Make the Call: A Towel, Fake Spike and Altered Outcome

In The 33rd Team’s new series Make the Call, former NFL VP of Officiating Dean Blandino and former NFL head coach Dirk Koetter discuss the most influential and head-scratching decisions made by referees in Week 1. Can a player really be penalized for using a towel? Did the Bengals cost themselves a win by refusing to challenge a play? Should the Browns have lost due to a late penalty that was overruled?

Find out the answers to these questions and more, in the inaugural episode of Make the Call. For reference, here are the plays discussed by Blandino and Koetter, and timestamps for when the discussion happens.

1. Trenton Gill Uses A Towel (1:00)

2. Why Didn’t the Bengals Review This Play? (5:20)

3. Why Was the Flag Picked up in Carolina? (10:17)


If I Were The Commissioner Of The NFL For A Day…

Today’s NFL is played very differently from the way it was in the past. There are several rules that still exist but had a specific intent many years ago but don’t apply as well in today’s game. Many rules should be revisited to ensure each and every rule serves a relevant purpose. 

Aside from giving everybody in the officiating department a raise, here are a few changes to the rulebook that I would make if I were the commissioner of the NFL for a day:

First Touch Rule

This is a very complex rule not many fans of the game, or even current players truly understand. Essentially, if the punting team touches the ball first that is known as a “first touch.” First touch is not a foul, but it is a violation. This is a unique rule because of its nomenclature as a violation. 

So, what does this mean for the returning team in this situation? They can always go back to that spot where the first touch occurred. The only scenario in which the first touch spot is eliminated is if there is a penalty. That certainly complicates things even more.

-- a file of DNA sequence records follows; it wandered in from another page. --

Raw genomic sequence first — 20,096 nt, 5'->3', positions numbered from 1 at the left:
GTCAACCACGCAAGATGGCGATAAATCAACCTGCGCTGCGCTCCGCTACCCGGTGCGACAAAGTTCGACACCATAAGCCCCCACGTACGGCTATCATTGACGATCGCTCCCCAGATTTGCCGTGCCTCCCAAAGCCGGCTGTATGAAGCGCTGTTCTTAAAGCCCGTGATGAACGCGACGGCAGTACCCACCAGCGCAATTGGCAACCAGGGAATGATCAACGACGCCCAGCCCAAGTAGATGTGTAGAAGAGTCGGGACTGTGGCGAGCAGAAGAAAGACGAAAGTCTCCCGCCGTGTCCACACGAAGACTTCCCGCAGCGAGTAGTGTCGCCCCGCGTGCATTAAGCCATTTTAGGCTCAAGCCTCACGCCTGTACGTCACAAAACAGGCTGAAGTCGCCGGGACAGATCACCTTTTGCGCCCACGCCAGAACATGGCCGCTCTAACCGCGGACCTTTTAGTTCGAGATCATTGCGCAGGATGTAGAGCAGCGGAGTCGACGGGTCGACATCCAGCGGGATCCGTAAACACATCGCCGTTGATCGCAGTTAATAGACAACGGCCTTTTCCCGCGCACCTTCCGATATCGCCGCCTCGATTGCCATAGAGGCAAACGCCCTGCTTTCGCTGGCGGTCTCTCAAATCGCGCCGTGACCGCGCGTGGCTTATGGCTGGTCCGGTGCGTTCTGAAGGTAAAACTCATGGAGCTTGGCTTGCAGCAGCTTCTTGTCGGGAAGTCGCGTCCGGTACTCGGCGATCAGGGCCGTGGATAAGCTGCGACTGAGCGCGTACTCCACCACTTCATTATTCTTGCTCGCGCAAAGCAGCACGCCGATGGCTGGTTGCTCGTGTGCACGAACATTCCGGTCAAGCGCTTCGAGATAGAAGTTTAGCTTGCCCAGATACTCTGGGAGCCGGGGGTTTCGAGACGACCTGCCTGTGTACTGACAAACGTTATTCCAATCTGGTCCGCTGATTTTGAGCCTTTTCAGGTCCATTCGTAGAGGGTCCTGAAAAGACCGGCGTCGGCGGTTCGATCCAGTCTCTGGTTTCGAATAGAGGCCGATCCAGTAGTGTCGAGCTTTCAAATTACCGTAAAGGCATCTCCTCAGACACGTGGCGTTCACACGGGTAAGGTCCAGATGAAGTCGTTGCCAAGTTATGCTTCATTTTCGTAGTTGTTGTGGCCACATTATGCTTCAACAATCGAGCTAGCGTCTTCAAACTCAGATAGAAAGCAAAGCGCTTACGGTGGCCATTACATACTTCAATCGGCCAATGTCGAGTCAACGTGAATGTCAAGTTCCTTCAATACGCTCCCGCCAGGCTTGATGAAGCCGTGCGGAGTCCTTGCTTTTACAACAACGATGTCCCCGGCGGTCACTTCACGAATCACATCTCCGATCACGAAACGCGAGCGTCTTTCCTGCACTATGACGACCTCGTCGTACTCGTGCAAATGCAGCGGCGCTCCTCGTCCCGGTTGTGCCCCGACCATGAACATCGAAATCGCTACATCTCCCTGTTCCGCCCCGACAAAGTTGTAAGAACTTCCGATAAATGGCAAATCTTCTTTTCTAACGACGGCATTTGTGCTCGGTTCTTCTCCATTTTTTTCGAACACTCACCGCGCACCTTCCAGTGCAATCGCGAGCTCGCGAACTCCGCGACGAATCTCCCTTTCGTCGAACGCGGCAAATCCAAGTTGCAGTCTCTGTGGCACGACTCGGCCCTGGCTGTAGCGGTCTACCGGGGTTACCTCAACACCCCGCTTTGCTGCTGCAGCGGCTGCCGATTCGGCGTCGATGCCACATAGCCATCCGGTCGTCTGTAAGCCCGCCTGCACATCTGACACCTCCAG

The genesis of this rule was to incentivize the return. In today’s NFL, health and safety are emphasized a lot more, so the return should not be incentivized any longer. This can be done by getting rid of the first touch violation. 

Interlocking Legs on Field Goals

Interlocking legs on field goals and extra points has been allowed for a long time in the NFL. 

Due to offensive lineman and blocker’s interlocking legs on kicks, it’s virtually impossible for the defensive front to shoot gaps because those gaps don’t really exist. This causes defenders to make leaps which result in dangerous plays. 

Field goals and extra points are made at such a high rate compared to years prior, so eliminating interlocking legs would create safer plays and lead to more exciting plays on kicks. 

I would propose to get rid of interlocking legs. 

Low Block Rule

This is actually a recent rule change the league made. You can block low in the tight end box based on the current rules as long as you don’t violate any other rules such as chop blocks and peel backs. The essence of this rule is to eliminate dangerous blocks out in space. 

This rule applies to defenders that do not have many options for what they can do trying to tackle in the open field. This low block rule puts smaller defenders at a disadvantage. 

The proposed change is rather than having the low block box be tight end to tight end, extending the low blocking zone sideline to sideline. This would allow smaller defenders to protect themselves in the open field while still eliminating blocks that do not belong in the game.

In this article

Dean BlandinoNFL rules

Joel Bussert on the Evolution of NFL Rules

Joel Bussert on the Evolution of NFL Rules
When Joel Bussert retired from the NFL in 2015, his title was senior VP of player personnel and football operations. He worked at the NFL for 40 years (actually, he still maintains an office at league headquarters and remains involved). Bussert is a football historian, currently working on a book about the history of rules […]

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